April 8, 2010


Attendees to Participate in a Series of Workshops Designed to Promote and Strengthen New York's Youth Court System 

Youth court advocates from across the State today gathered at the headquarters of the New York State Bar Association in Albany for the first-ever statewide New York State Youth Court Conference. Hosted by The New York Bar Foundation, and co-sponsored by the Center for Court Innovation, the Association of New York State Youth Courts, and New York State Courts Access to Justice, the conference consisted of several workshops designed for participants to learn about ways to support, advance and strengthen New York's youth court system.

There are more than 80 youth courts operating throughout New York. Participating teens are trained to serve as jurors, judges and attorneys, and hear real-life cases of their peers involving offenses such as truancy, school fighting, vandalism, marijuana possession and shoplifting. Sanctions from the courts typically include community service, letters of apology, essays and counseling.  The courts are overseen by volunteer judges, attorneys, educators, and law enforcement officials. The courts use positive peer pressure to ensure that young people who commit even minor offenses give back to the community and avoid further involvement in the justice system.

"Youth courts play an important part in educating our children about the significant role that the justice system plays in our democratic society," said State Bar President Michael E. Getnick (Getnick Livingston Atkinson & Priore, LLP of Utica and of counsel to Getnick & Getnick of New York City). "Participation in youth courts provides young people with an opportunity to become actively engaged citizens in their communities and delivers a powerful message to youth offenders about the negative consequences of their actions. I want to thank all of the attendees here today for their commitment toward instructing our youth about the importance of the law and our courts."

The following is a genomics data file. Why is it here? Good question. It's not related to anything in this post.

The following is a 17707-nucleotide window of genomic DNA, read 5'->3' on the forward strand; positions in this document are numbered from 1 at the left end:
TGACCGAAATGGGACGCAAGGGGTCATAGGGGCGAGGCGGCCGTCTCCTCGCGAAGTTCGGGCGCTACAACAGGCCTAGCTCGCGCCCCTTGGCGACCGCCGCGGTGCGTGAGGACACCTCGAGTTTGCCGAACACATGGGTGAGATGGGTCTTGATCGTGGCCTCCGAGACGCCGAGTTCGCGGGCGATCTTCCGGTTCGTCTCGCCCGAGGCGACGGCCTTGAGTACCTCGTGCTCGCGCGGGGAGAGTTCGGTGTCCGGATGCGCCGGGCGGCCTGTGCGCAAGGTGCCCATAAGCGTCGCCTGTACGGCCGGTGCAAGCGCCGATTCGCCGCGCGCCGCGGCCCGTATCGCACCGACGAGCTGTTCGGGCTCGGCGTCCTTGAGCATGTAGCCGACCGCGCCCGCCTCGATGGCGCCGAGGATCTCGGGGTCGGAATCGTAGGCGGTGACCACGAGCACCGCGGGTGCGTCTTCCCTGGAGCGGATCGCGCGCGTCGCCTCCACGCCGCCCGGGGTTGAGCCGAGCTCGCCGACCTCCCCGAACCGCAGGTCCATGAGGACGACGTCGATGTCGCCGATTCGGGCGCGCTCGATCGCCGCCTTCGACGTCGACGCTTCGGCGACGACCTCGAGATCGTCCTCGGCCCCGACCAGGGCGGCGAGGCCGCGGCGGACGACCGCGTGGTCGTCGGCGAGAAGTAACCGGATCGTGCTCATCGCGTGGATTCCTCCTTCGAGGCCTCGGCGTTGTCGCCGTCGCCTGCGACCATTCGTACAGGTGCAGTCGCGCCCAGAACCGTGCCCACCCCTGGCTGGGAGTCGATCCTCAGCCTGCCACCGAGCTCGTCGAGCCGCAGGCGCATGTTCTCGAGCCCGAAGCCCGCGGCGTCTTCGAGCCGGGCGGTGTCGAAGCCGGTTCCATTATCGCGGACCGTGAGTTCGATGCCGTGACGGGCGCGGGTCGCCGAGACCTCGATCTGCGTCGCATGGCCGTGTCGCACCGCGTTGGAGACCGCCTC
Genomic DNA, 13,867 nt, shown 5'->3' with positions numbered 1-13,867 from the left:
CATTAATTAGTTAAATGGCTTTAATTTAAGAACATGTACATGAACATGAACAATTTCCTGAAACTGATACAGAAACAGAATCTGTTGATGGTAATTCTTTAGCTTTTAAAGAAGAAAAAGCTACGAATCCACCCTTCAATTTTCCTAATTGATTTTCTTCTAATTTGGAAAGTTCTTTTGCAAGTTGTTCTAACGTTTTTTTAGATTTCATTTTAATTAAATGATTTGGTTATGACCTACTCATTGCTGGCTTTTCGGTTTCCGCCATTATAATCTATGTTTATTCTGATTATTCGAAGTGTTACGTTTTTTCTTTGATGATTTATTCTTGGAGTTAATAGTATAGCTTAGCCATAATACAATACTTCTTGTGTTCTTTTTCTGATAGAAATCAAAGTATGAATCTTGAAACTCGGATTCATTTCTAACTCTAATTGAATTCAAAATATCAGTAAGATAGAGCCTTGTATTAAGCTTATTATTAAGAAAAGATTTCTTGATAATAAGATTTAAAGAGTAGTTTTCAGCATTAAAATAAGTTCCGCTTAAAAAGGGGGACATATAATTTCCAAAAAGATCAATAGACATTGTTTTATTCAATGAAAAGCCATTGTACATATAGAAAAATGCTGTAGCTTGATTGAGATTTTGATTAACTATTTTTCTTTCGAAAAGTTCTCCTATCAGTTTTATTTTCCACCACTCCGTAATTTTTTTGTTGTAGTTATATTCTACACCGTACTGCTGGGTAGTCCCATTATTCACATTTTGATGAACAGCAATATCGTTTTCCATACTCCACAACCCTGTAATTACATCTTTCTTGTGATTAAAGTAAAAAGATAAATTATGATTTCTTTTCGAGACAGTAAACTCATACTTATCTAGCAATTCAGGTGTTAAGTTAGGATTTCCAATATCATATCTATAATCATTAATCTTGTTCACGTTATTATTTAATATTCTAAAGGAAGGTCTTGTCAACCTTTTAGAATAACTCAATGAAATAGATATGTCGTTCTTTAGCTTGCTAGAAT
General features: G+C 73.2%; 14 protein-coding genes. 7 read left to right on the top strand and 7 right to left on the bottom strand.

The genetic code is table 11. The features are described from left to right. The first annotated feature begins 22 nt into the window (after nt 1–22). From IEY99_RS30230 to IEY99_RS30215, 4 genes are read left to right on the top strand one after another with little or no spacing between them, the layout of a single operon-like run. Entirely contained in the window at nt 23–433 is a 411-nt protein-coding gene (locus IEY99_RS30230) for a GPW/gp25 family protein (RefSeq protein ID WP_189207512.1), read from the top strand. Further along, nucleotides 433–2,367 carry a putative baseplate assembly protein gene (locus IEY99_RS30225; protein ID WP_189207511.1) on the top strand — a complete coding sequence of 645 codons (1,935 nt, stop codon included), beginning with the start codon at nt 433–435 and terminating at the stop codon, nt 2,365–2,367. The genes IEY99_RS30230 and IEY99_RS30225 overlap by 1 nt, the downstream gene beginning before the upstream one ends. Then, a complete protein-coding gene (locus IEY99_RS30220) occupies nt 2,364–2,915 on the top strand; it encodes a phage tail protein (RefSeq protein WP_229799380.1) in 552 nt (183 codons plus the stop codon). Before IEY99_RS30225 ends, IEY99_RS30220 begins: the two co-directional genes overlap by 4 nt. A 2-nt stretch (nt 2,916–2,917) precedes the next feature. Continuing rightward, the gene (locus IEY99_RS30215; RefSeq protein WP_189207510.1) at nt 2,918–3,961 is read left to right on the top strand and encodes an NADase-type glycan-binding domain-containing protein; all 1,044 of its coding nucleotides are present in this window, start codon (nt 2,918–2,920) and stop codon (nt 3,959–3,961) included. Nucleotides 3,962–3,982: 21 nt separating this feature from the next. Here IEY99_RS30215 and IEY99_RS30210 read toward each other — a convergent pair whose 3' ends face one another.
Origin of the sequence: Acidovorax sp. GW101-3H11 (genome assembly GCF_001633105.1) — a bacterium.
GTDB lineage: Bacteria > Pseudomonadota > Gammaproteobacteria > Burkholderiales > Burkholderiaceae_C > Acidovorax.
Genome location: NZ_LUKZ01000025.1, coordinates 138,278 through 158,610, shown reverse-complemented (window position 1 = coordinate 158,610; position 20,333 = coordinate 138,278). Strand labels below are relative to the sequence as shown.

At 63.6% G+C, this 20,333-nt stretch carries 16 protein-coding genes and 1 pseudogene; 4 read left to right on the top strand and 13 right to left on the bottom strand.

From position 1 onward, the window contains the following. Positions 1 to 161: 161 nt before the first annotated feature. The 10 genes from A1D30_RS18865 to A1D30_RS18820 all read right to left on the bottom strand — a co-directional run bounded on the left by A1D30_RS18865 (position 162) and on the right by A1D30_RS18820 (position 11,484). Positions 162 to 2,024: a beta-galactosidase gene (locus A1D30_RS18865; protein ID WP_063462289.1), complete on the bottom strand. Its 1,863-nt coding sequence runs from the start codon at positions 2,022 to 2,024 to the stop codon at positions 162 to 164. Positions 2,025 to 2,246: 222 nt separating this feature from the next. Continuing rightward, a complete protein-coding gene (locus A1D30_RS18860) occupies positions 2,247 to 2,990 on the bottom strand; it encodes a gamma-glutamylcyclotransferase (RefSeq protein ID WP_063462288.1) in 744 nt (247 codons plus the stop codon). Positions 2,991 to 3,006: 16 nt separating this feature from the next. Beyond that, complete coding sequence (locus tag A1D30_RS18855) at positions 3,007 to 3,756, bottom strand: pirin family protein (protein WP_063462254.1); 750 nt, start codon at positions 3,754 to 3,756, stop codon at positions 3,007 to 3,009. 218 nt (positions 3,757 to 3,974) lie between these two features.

Attendees at the conference participated in a series of panel discussions focusing on improving New York's youth courts. Topics included opportunities for promoting youth development through active participation in community service, developing and supporting youth court mentoring programs, and using social media platforms such as Facebook, Twitter and blogs to promote the concept of youth courts. Administrators from the Town of Colonie Youth Court, the Cattaraugus County Youth Court, and the Warren County Youth Court also shared their best practices for holding youth court hearings.

"The stakes for juveniles today could not be higher, and youth courts are a key part of the solution for a juvenile justice system that is currently in a state of crisis," said Judith S. Kaye, former Chief Judge of the Court of Appeals of the State of New York and keynote speaker at the conference. "Youth courts provide the right message and the right messenger to educate young people about the law and about the importance of civic participation. I want to commend today's conference attendees for all of their hard work and for their interest in strengthening and expanding the state's youth courts to make them a model for New York and the world." 

"The State Bar proudly supports youth courts and their mission of providing a juvenile justice alternative that is operated for and by young people," State Bar President-Elect Stephen P. Younger (Patterson Belknap Webb & Tyler LLP of New York City) told conference attendees. "The young people who participate in youth courts encounter a life-changing experience. We applaud the efforts of judges, prosecutors, law enforcement officials, educators and, of course, young people who make it possible for youth courts to be so successful in giving young offenders a second chance."

Younger also announced at the conference that one of his first initiatives upon becoming State Bar President on June 1 will be to assemble a Special Committee on Youth Courts, chaired by Judge Kaye, that will "tap the expertise of people who have both a heart for our young people and the determination to help New York's youth courts meet their important mission."

During the conference, Foundation Board Director and Fellows Chair, Susan B. Lindenauer, presented three grant awards to the Center for Court Innovation.  The grants will be used to provide funding to expand an existing initiative to develop a recommended practices manual to support New York State's network of Youth Courts; for the Staten Island Youth Court, a leadership development program that provides opportunities for local teens to hear cases involving low-level offenses committed by youth; and for the Youth Justice Board which seeks to influence juvenile justice through a model participatory democracy program that brings the voice of well-informed youth directly to policy-makers.


Founded in 1876, the 77,000-member New York State Bar Association is the official statewide organization of lawyers in New York and the largest voluntary state bar association in the nation. The State Bar's programs and activities have continuously served the public and improved the justice system for more than 130 years.